Abantiades marcidus Tindale, 1932
Red Gum Ghost Moth
Don Herbison-Evans
Stella Crossley

Abantiades marcidus
(Photo: courtesy of Judy Ormond, Nathalia, Victoria)

The caterpillars of this species are white with a brown head and dark spiracles. The caterpillars are a favoured bait for fishing. They live in vertical tunnels in the ground, which they dig and cap with a hinged lid. The caterpillars feed on the roots of

  • Gum Trees ( Eucalyptus species, MYRTACEAE ).

    The caterpillars ringbark the roots, and the plant responds by growing gall-like tissue on the underground root, upon which the caterpillars then feed.

    The caterpillars pupate at the bottom of their tunnel. The pupa can have a length up to 8 cms. When metamorphosis is complete, the pupa squirms up to the top of its tunnel and pushes itself half out when the adult moth is about to emerge.

    Abantiades marcidus
    (Photo: by Judy Ormond, courtesy of Lyn Loger, Nathalia, Victoria)

    These adult moths are grey-brown with variable white flashes and other more complex markings on the forewings. The hindwings are brown, fading to pale brown at the margins. The males are usually smaller than the females, and have more prominent white markings. Both sexes of moths have unipectinate antennae. The wingspan of the male is up to 12 cms. The wingspan of the female is up to 17 cms.

    Abantiades marcidus
    (Photo: by Judy Ormond, courtesy of Lyn Loger, Nathalia, Victoria)

    The caterpillars, pupae, and adult moths were used as food by the people of the Wirrangu Nation in South Australia.

    Abantiades marcidus
    (Photo: courtesy of CSIRO/BIO Photography Group, Centre for Biodiversity Genomics, University of Guelph)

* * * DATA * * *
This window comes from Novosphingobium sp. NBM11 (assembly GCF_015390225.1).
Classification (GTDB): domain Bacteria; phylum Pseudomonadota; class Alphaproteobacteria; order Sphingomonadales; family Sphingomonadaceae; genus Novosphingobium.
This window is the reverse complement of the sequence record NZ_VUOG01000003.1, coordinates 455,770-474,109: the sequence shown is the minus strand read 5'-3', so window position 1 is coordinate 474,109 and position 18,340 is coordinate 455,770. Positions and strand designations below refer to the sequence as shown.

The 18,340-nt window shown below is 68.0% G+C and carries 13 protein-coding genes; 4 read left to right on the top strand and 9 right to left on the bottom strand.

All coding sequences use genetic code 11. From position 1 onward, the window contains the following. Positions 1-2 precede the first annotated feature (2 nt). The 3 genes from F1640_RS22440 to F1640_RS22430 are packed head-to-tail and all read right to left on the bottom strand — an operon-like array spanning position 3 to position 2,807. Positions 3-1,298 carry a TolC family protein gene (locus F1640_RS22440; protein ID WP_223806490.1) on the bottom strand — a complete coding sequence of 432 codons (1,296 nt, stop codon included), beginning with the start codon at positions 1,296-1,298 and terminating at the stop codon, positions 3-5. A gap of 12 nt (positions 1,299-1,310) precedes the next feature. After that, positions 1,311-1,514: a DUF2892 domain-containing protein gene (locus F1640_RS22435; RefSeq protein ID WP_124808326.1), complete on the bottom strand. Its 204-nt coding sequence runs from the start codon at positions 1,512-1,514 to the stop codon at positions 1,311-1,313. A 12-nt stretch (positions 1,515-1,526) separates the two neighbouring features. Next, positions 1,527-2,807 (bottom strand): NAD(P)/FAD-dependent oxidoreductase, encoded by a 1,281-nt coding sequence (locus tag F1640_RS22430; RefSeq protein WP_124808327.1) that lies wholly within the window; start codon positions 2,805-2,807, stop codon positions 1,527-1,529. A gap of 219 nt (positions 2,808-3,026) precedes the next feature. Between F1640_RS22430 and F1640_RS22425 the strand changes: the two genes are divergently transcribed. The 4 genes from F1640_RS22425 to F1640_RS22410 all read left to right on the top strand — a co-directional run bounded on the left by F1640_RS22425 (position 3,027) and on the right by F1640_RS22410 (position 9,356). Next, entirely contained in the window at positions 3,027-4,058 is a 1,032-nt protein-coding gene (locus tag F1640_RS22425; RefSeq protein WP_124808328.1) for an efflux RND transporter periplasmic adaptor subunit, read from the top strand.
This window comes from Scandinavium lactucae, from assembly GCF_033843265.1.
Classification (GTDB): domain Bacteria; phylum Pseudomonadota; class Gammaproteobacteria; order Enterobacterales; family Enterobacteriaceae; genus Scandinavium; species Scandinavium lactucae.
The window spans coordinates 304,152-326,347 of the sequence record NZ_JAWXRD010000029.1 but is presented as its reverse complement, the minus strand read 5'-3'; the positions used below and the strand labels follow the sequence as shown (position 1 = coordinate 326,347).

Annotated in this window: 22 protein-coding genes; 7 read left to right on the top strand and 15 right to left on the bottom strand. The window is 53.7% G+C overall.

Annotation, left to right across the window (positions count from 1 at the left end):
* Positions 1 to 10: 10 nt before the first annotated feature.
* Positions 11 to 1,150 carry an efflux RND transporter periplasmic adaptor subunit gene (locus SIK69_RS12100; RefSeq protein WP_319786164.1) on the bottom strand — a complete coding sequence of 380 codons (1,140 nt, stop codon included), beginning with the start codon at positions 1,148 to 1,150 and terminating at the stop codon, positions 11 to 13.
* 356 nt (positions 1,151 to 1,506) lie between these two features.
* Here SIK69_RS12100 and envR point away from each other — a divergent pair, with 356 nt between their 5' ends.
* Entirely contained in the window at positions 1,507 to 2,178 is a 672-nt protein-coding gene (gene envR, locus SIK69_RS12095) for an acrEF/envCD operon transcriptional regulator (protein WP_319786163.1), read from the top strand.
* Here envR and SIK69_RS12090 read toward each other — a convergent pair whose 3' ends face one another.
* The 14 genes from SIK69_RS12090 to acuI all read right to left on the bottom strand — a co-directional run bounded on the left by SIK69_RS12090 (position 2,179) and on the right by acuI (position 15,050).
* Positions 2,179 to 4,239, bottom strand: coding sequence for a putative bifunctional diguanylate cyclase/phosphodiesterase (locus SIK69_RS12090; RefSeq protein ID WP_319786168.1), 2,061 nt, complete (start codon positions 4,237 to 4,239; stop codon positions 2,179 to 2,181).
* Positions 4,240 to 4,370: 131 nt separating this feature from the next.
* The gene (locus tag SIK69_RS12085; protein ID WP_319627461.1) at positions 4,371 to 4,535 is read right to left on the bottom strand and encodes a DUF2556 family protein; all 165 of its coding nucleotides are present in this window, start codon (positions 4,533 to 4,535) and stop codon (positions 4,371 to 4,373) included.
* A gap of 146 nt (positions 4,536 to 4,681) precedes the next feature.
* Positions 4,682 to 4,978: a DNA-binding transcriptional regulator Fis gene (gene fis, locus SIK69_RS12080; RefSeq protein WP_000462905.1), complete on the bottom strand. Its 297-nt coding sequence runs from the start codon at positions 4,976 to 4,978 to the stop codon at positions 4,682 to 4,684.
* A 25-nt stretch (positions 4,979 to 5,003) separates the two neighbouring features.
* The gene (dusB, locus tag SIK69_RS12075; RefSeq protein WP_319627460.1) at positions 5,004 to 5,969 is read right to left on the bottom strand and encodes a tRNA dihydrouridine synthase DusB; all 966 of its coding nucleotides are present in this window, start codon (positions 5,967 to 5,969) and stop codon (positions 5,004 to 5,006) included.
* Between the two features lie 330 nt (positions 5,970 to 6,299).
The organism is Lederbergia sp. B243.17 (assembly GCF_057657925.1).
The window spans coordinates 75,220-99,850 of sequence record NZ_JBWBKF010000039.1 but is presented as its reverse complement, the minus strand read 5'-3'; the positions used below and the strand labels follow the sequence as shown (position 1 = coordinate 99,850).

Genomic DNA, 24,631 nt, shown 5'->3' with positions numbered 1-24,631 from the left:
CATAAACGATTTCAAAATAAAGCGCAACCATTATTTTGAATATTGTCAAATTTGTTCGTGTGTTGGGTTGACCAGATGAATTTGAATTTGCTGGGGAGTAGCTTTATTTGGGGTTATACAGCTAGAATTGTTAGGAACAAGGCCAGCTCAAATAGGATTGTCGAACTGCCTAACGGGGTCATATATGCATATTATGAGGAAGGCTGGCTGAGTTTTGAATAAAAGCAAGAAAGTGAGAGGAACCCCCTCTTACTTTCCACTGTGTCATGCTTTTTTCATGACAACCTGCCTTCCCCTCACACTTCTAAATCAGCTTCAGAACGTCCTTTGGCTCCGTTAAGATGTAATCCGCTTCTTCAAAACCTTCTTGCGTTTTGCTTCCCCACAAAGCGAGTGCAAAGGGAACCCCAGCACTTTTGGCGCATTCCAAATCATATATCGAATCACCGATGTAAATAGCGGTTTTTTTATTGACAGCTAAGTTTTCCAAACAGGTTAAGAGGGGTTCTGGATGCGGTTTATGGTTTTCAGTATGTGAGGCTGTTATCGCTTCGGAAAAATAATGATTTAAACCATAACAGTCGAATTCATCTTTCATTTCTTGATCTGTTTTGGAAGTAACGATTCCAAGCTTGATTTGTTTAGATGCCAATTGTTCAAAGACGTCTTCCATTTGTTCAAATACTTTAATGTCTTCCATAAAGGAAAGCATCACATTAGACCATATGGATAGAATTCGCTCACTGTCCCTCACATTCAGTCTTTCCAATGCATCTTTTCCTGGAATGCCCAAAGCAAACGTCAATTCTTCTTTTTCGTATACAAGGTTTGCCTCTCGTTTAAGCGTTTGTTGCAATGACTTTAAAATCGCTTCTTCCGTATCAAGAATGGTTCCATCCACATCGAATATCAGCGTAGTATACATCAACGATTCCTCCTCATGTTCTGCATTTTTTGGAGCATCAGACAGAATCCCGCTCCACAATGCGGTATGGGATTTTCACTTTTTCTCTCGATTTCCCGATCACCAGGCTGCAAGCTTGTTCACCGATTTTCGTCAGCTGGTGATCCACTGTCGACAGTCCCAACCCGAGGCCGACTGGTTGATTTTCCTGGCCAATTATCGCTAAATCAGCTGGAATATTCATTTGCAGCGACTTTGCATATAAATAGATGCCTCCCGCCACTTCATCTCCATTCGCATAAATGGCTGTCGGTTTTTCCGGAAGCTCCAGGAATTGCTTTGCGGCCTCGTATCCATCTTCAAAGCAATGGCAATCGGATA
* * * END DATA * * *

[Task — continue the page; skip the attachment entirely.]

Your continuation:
The species is found in :

  • Queensland,
  • New South Wales,
  • Victoria, and
  • South Australia.

    Abantiades marcidus
    (Photo: copyright of Brett and Marie Smith, Ellura Sanctuary, South Australia)

    Further reading :

    Ian F.B. Common,
    Moths of Australia, Melbourne University Press, 1990, fig. 17.4, p. 150.

    Axel Kallies,
    Moths of Victoria - Part 6,
    Ghost Moths - HEPIALIDAE and Allies
    Entomological Society of Victoria, 2015, pp. 22-23.

    Peter B. McQuillan, Jan A. Forrest, David Keane, & Roger Grund,
    Caterpillars, moths, and their plants of Southern Australia,
    Butterfly Conservation South Australia Inc., Adelaide (2019), pp. 36-37.

    Thomas J. Simonsen,
    Splendid Ghost Moths and their Allies,
    A Revision of Australian Abantiades, Oncopera, Aenetus, Archaeoaenetus and Zelotypia (Hepialidae),
    Monographs on Australian Lepidoptera Volume 12,
    CSIRO Publishing, Melbourne, 2018, pp. 25-26, 45, 48, 51, 57, 59, 65-66,188, 212, 230, Plate 2: figs. A and B.

    Norman B. Tindale,
    Revision of the Australian Ghost Moths (Lepidoptera Homoneura, Family Hepialidae) ,
    Records of the South Australian Museum,
    Volume 4, Part 4 (1932), pp. 515-517, figs. 31-34.

    Australian Butterflies
    Australian Moths

    (updated 24 May 2010, 28 November 2016, 31 March 2019, 30 March 2020, 10 April 2021)